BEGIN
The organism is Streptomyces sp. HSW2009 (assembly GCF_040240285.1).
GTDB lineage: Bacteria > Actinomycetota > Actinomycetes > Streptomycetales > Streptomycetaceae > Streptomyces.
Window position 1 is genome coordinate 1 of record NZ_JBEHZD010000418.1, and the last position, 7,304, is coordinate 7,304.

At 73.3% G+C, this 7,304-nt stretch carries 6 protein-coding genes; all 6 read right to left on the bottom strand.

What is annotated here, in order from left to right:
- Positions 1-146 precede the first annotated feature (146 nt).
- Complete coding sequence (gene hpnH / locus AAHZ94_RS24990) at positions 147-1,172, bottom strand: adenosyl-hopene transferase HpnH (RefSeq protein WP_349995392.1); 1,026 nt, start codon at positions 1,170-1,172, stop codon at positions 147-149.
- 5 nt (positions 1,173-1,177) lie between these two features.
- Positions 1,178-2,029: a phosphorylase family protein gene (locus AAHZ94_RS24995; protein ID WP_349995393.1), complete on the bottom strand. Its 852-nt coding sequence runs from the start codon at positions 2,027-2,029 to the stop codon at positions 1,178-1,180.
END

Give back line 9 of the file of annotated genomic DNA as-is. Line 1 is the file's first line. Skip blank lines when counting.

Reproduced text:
- Positions 1,178-2,029: a phosphorylase family protein gene (locus AAHZ94_RS24995; protein ID WP_349995393.1), complete on the bottom strand. Its 852-nt coding sequence runs from the start codon at positions 2,027-2,029 to the stop codon at positions 1,178-1,180.